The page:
This Juneteenth, I remember the powerful piece written by Nikole Hannah-Jones last year when she spearheaded the 1619 Project at the New York Times, “I had been taught, in school, through cultural osmosis, that the flag wasn’t really ours, that our history as a people began with enslavement and that we had contributed little to this great nation…. That my dad felt so much honor in being an American felt like a marker of his degradation, his acceptance of our subordination. [Yet, my father] knew that our people’s contributions to building the richest and most powerful nation in the world were indelible, that the United States simply would not exist without us…. Black Americans have also been, and continue to be, foundational to the idea of American freedom. More than any other group in this country’s history, we have served, generation after generation, in an overlooked but vital role: It is we who have been the perfecters of this democracy.”
For far too long, our frame of reference in this country has always been that of the “white master” defining the terms of any issue. As an American woman of Chinese descent – a woman of color with my own personal struggles around race, class, and gender – I know that racism is born from this country’s shameful history around Native genocide to clear these lands for white ownership and that remnants of slavery are deeply embedded into virtually every facet of American life, including, but not limited to the police state that continues to sanction the taking of Black lives without impunity. For me, anti-Black racism and anti-Native settler-colonialism, alongside orientalism, are the foundations of white supremacy.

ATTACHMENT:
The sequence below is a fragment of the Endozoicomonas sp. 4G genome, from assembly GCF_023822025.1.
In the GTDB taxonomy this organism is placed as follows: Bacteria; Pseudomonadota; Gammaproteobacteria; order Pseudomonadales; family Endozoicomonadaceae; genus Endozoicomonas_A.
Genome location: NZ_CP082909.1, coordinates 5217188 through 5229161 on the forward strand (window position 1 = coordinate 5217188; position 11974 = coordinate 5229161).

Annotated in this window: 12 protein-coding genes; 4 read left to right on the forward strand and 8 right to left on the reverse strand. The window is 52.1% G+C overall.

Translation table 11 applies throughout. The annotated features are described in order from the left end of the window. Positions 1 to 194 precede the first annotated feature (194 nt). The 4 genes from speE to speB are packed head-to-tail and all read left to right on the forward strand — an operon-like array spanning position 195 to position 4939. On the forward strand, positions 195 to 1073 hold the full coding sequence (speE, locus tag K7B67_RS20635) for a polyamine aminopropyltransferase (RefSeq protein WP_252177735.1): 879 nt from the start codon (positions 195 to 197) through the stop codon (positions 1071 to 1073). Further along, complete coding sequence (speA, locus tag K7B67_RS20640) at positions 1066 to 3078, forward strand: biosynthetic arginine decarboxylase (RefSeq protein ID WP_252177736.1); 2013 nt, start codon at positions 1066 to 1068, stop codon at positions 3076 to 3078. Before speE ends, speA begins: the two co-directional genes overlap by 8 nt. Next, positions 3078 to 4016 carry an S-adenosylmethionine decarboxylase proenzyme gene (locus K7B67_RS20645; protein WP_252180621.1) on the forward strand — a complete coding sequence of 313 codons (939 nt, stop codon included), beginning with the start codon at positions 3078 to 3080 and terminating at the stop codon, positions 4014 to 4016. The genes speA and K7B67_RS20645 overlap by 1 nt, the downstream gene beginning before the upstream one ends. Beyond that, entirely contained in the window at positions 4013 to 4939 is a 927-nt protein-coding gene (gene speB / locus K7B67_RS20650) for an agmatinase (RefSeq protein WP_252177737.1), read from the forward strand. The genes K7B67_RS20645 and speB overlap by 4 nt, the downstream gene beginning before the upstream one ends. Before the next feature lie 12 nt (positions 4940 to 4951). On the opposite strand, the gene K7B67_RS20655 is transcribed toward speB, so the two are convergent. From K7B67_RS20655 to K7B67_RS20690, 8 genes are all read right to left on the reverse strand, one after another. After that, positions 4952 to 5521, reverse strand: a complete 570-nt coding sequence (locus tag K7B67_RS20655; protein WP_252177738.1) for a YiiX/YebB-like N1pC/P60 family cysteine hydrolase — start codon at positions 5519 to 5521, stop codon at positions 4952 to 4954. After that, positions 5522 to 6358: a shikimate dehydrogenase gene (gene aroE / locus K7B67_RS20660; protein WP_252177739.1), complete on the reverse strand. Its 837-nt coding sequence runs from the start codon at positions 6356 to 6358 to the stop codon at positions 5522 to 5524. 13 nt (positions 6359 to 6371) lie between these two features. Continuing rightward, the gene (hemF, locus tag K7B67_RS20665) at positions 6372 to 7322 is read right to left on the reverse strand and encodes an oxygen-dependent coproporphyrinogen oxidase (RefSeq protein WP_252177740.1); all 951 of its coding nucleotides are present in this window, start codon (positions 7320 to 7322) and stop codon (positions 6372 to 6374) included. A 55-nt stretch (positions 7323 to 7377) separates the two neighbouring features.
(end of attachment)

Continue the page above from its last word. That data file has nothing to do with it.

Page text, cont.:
Agewise, I have lived the equivalent of several lifetimes of Black trans women whose lives were cut far too short simply for being themselves. I am not a Black trans woman, but as a darker skinned East Asian who has never been fully accepted by my own community, I know what it is to be marginalized, invisible, the perpetual foreigner – to be centrally and eternally “other” in the public eye; to be less than even in a community that claims us in public but marginalizes us in practice.
In my lifetime, what I have taken for granted, perhaps barely even recognized, are the rights that were gained through the blood of others. With each passing year, I deepen my appreciation for what it takes to create, sustain, and evolve this democracy we call America. So, this Juneteenth, I know it is my individual responsibility, and collectively with all of you, to change that frame of reference and instead center what has been rightfully and cumulatively earned and invested through centuries of struggle by Black Americans on lands traditionally held sacred by Native peoples before slavery.
In my mind, Juneteenth is a new frame of reverence based on love and respect for our collective humanity. I think of it as a turning point that no longer marks time as told by the white master. Instead, it centralizes the lived experiences and expertise of Black Americans as the heart and soul of this country’s democracy. This frame of reverence understands that love and respect are not zero sum, but are abundantly generative. It is not just about what was, but importantly, what is to come.
Juneteenth. For me, a new frame of reverence.